I’ve written before about Randy Olson and one of his ideas that has really entered my life: never rise above. Today I finished Olson’s book: Don’t Be Such a Scientist.
It is written (obviously) for and to scientists in particular, but I think it has so much to say to science educators. There are some hard truths in there, things that I wish weren’t true but I know in my heart really proabably are.
Heart is something Olson writes about a lot. Science as it is practiced by scientists aims squarely at the head. It’s all about intellectualism, facts, evidence, data. But communicating science, Olson says, (like communicating anything) is about reaching people through other means: the heart; the gut; and the sexual organs.
I agree with this, but I would go further than Olson. Sure, science as it is practiced is about the head. But that’s not the prime reason for doing it. If it were, I’d have lost interest long ago.
I reject the separation of these things into neat and tidy packages. For me, the motivation for asking “scientific” questions is not free from emotion (Olson’s heart), excitement (Olson’s gut), or even sex appeal (Olson’s, well, you get it). Who am I? How did I get here? Where am I going? Why do people die? Why was I born me and not someone else? Why does the world feel like the world, and not like a computer program or a movie or something else entirely? Why does it feel so good to kiss? Why are blue whales so big? Why are atoms so tiny? Why do I like hamburgers and not Brussels sprouts?
I can’t imagine going into the world with just your intellect and nothing else. Science fiction fans know the archetypes: Spock, Data, even the Tin Man. But isn’t it interesting that for all three of these characters we’re most interested in the expression of that part that they’re not supposed to have? I remember bawling like a baby when Data’s daughter tells him that she loves him and he says he wishes he could feel it with her. Just the act of Data knowing there is such a thing as love shows us in the audience that Data knows exactly what it is to love, and of course his actions prove that he does love his daughter, whether he “thinks” he does or not. Like the Tin Man, Data had a heart all along.
Scientists try so hard to separate the heart and the gut (and the other) from their science precisely because it’s so hard to do. Is it worthwhile to do so? Of course, as a means to an end. But if in the end that scientific result doesn’t come back and hit you somewhere other than your head, what good is it? It has to stir you. It has to make you look at the blue sky and smile, realizing, now that you know why the sky is blue, that this act of knowing what’s happening on your retina just makes it that much more marvelous that such an everyday thing as the sky can be this impossible, pure, utterly lovely color. It’s not logical, it’s not in the data (little d this time), but it’s true all the same.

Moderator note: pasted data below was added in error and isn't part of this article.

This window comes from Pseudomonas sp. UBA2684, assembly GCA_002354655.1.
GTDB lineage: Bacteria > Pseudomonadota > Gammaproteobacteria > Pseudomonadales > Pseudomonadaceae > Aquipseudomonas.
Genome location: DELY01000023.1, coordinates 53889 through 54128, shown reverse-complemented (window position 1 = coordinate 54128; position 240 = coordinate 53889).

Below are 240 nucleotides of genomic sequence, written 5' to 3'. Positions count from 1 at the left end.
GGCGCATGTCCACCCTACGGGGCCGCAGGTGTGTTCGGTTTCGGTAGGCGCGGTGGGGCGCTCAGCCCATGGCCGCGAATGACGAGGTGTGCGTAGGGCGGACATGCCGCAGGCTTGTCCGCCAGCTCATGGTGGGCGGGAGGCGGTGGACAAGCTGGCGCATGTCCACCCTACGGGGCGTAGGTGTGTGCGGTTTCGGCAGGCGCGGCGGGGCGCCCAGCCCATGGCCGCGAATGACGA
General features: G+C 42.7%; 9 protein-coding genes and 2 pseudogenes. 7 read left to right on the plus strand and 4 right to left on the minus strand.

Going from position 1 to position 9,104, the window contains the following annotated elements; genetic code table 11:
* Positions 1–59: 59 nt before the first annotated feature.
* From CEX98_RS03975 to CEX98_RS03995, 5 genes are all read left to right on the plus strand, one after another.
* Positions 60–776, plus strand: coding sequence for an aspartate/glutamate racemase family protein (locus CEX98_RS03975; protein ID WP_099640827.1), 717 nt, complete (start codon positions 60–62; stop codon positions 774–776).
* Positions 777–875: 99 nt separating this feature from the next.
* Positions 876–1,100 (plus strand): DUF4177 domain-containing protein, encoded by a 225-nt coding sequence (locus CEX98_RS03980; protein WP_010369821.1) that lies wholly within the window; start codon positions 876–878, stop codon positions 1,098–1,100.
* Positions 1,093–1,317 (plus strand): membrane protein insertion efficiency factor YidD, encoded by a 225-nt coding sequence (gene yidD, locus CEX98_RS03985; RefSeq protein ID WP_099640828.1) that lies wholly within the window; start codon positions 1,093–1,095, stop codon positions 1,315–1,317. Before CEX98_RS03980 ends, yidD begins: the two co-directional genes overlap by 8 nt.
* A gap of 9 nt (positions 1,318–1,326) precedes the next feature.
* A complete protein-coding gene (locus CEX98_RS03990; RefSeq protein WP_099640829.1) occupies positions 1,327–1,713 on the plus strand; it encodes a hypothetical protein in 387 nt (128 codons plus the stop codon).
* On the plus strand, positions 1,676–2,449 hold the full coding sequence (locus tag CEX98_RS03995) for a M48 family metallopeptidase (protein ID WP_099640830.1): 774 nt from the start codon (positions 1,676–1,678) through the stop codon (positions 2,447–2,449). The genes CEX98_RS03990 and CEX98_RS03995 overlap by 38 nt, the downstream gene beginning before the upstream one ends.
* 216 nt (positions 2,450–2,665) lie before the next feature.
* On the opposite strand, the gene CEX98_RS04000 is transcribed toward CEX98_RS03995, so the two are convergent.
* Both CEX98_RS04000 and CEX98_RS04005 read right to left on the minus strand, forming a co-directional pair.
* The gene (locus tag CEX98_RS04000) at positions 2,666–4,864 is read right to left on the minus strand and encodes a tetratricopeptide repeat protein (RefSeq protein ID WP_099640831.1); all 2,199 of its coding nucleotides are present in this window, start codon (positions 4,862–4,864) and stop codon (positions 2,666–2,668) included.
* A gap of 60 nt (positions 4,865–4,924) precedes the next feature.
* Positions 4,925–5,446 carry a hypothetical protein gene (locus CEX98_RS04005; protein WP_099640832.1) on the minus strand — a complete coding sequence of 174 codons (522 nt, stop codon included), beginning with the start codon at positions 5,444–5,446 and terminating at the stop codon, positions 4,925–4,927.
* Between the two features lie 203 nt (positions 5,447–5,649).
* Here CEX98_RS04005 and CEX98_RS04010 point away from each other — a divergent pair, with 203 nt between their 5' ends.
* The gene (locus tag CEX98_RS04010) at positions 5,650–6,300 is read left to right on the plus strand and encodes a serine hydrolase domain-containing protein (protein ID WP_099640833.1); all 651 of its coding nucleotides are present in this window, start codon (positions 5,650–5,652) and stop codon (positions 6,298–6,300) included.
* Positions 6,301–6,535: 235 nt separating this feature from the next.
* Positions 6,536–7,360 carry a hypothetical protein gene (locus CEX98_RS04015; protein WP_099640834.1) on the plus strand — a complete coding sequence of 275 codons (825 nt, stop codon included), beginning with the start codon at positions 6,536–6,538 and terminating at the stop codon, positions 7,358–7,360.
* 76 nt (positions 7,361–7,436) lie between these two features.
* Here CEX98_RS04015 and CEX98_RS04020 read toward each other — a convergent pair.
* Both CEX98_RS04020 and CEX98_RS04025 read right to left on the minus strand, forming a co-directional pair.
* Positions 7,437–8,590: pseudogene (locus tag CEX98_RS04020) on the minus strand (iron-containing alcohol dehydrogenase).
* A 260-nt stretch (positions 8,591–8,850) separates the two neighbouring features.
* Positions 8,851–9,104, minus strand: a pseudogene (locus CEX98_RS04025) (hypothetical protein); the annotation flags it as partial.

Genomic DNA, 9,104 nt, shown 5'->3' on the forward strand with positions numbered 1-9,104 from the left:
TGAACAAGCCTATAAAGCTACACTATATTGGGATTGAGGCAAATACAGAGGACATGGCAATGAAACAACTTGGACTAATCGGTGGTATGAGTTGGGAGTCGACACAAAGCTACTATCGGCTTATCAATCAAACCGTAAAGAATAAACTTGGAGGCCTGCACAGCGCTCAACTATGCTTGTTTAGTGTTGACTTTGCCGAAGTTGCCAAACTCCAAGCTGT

As science teachers, we are freer than scientists to touch people in all the ways they can be touched (get your mind out of the gutter!) Science is our subject, but it isn’t our medium, and it doesn’t even have to be our only goal. A former colleague of mine (are you out there, Martin Fisher?) once did a research study showing that in the context of a planetarium show humor actually lessens the retention of facts. Martin and I talked about this result, we both agreed that it was probably true, and we also both agreed that we didn’t care. We’d continue to use humor . . .
(such as it is: my current favorite joke is this:
Demonstrator: The weight below the high wire unicycle is between you and the ground, and it’s between you and the ground. It’s a metaphor.
Rider: What’s a metaphor?
Demonstrator: It’s for cows to eat in.)
we’d continue to use humor because we weren’t mostly after retention. We were mostly after happiness, good feelings, positive experiences, that moment of wow! and aha! Humor doesn’t just help us get there, it’s a big part of the “there” we’re after.
I think I took a lot from Don’t Be Such a Scientist, but maybe it just reinforced what I already believed. Maybe it just made it all more real for me. I’ll keep teaching not just to the head, but to all the other parts, too. I’ll keep looking for those experiences that don’t have just head-appeal, but also heart-appeal, gut-appeal, and, yes, sex-appeal.
And maybe I’ll look for some better jokes.